95. Sukumar R, Ramesh R (1992) Stable carbon isotope ratios in Asian elephant collagen: implications for dietary studies. Oecologia 91:536–539

  96. Tamrat E, Thouveny N, Taieb M, Opdyke ND (1995) Revised magnetostratigraphy of the Plio-Pleistocene sedimentary sequence of the Olduvai Formation (Tanzania). Palaeogeogr Palaeoclimatol Palaeoecol 114:273–283

  97. Tassy P (2003) Elephantoidea from Lothagam. In: Leakey MG, Harris JM (eds) Lothagam: The Dawn of Humanity in Eastern Africa. Columbia University Press, New York, pp 331–358

  98. Tassy P, Debruyne R (2001) The timing of early Elephantinae differentiation: the palaeontological record, with a short comment on molecular data. In: Cavarretta G, Gioia P, Mussi M, Palombo MR (eds) Proceedings of the First International Congress of La Terra Degli Elefanti: The World of Elephants. Consiglio Nazionale Delle Richerche, Rome, pp 685–687

  99. Tejada-Lara JV, MacFadden BJ, Bermudez L, Gianmarco R, Salas-Gismondi R, Flynn JJ (2018) Body mass predicts isotope enrichment in herbivorous mammals. Proc R Soc B 285:20181020

  100. Tierney JE, deMenocal PB, Zander PD (2017) A climatic context for the out-of-Africa migration. Geology. https://doi.org/10.1130/G39457.1

  101. Todd NE (2001) African Elephas recki: time, space and taxonomy. In: Cavarretta G, Gioia P, Mussi M, Palombo MR (eds) Proceedings of the First International Congress of La Terra Degli Elefanti: The World of Elephants. Consiglio Nazionale Delle Richerche, Rome, pp 693–697

  102. Todd NE (2005) New phylogenetic analysis of the family Elephantidae based on cranial-dental morphology. Anat Rec 293:74–90

Download references

Acknowledgments

We thank the Government of Kenya for permission to work at Natodomeri and the National Museums of Kenya (NMK) for their support of this project. Special appreciation is extended to Rose Nyaboke for collections assistance at the NMK and hospitality, and to Carol Abraczinskas for expert production of figures. The Turkana County administration, the Turkana people in the Natodomeri area, and West Turkana Palaeo Project crew members provided invaluable support to the project. Funding for the project was provided by the L.S.B. Leakey Foundation and the Palaeontological Scientific Trust (PAST) of South Africa. Research travel of WJS was supported by National Science Foundation grant NSF SBR 124811. The stable isotope work for the project was supported by National Science Foundation grant NSF-1740383.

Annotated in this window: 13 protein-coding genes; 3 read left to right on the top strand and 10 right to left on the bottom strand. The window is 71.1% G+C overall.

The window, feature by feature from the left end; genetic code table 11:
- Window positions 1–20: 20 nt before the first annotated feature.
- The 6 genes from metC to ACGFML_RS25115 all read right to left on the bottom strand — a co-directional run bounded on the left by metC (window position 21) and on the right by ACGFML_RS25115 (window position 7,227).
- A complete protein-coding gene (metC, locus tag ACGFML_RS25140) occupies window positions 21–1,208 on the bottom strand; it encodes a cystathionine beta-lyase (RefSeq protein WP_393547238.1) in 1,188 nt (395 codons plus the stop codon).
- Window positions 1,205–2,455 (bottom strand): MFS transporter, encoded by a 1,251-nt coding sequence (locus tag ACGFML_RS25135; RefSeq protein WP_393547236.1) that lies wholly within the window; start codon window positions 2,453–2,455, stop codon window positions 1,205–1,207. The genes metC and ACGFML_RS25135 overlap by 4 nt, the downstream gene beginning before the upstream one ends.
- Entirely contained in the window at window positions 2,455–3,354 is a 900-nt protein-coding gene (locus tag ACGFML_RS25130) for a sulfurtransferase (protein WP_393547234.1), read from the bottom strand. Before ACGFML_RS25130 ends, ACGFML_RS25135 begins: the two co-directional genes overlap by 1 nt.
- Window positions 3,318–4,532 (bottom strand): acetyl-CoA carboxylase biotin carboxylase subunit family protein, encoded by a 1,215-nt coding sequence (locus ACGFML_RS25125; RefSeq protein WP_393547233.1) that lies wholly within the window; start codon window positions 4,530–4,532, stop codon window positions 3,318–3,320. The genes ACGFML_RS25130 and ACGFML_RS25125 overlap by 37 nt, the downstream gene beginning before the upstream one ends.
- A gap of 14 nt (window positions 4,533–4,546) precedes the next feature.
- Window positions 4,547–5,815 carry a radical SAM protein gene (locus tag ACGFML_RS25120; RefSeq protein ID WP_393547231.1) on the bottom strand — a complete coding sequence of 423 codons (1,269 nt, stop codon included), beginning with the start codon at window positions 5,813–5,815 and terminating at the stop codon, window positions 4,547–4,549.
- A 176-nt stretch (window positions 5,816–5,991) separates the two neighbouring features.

Data Availability Statement

All data generated and analyzed during the current study are included in this published article.

Author information

Affiliations

Author notes

  1. Francis H. Brown is deceased. This paper is dedicated to his memory.

    • Francis H. Brown
Authors

Corresponding author

Correspondence to William J. Sanders.

Rights and permissions

Reprints and Permissions

About this article

Verify currency and authenticity via CrossMark

Cite this article

Manthi, F.K., Sanders, W.J., Plavcan, J.M. et al. Late Middle Pleistocene Elephants from Natodomeri, Kenya and the Disappearance of Elephas (Proboscidea, Mammalia) in Africa. J Mammal Evol 27, 483–495 (2020). https://doi.org/10.1007/s10914-019-09474-9

Download citation

Keywords

  • Natodomeri, Kenya
  • Kibish Formation
  • Elephantidae
  • Elephas jolensis
  • Late middle Pleistocene